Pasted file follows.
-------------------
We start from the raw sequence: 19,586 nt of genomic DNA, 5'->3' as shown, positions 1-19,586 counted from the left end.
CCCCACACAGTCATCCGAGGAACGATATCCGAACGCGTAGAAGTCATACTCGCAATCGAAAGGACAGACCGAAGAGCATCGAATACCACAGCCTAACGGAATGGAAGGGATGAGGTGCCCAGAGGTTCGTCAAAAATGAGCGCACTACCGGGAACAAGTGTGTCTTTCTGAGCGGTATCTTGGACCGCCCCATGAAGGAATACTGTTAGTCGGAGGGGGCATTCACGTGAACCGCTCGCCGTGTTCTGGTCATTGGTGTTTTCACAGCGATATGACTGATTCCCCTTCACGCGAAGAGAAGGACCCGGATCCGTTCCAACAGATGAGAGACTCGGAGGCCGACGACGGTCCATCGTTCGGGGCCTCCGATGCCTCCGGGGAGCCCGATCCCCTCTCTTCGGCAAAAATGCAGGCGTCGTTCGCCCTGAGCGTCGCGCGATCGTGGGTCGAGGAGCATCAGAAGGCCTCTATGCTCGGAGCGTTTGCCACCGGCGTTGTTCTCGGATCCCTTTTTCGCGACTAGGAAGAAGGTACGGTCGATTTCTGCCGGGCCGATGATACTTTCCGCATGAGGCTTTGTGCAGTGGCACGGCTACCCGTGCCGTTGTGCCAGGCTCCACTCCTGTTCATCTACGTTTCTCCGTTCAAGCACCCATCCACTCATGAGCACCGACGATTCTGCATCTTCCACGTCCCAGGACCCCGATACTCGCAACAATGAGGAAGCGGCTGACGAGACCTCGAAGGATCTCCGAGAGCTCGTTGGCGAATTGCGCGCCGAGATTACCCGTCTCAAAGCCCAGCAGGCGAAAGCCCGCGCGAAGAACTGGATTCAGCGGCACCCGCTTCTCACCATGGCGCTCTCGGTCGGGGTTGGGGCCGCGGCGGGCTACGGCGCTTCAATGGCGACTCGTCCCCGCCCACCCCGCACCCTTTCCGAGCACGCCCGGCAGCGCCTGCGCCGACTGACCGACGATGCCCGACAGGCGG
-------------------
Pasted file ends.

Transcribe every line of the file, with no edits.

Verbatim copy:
We start from the raw sequence: 19,586 nt of genomic DNA, 5'->3' as shown, positions 1-19,586 counted from the left end.
CCCCACACAGTCATCCGAGGAACGATATCCGAACGCGTAGAAGTCATACTCGCAATCGAAAGGACAGACCGAAGAGCATCGAATACCACAGCCTAACGGAATGGAAGGGATGAGGTGCCCAGAGGTTCGTCAAAAATGAGCGCACTACCGGGAACAAGTGTGTCTTTCTGAGCGGTATCTTGGACCGCCCCATGAAGGAATACTGTTAGTCGGAGGGGGCATTCACGTGAACCGCTCGCCGTGTTCTGGTCATTGGTGTTTTCACAGCGATATGACTGATTCCCCTTCACGCGAAGAGAAGGACCCGGATCCGTTCCAACAGATGAGAGACTCGGAGGCCGACGACGGTCCATCGTTCGGGGCCTCCGATGCCTCCGGGGAGCCCGATCCCCTCTCTTCGGCAAAAATGCAGGCGTCGTTCGCCCTGAGCGTCGCGCGATCGTGGGTCGAGGAGCATCAGAAGGCCTCTATGCTCGGAGCGTTTGCCACCGGCGTTGTTCTCGGATCCCTTTTTCGCGACTAGGAAGAAGGTACGGTCGATTTCTGCCGGGCCGATGATACTTTCCGCATGAGGCTTTGTGCAGTGGCACGGCTACCCGTGCCGTTGTGCCAGGCTCCACTCCTGTTCATCTACGTTTCTCCGTTCAAGCACCCATCCACTCATGAGCACCGACGATTCTGCATCTTCCACGTCCCAGGACCCCGATACTCGCAACAATGAGGAAGCGGCTGACGAGACCTCGAAGGATCTCCGAGAGCTCGTTGGCGAATTGCGCGCCGAGATTACCCGTCTCAAAGCCCAGCAGGCGAAAGCCCGCGCGAAGAACTGGATTCAGCGGCACCCGCTTCTCACCATGGCGCTCTCGGTCGGGGTTGGGGCCGCGGCGGGCTACGGCGCTTCAATGGCGACTCGTCCCCGCCCACCCCGCACCCTTTCCGAGCACGCCCGGCAGCGCCTGCGCCGACTGACCGACGATGCCCGACAGGCGG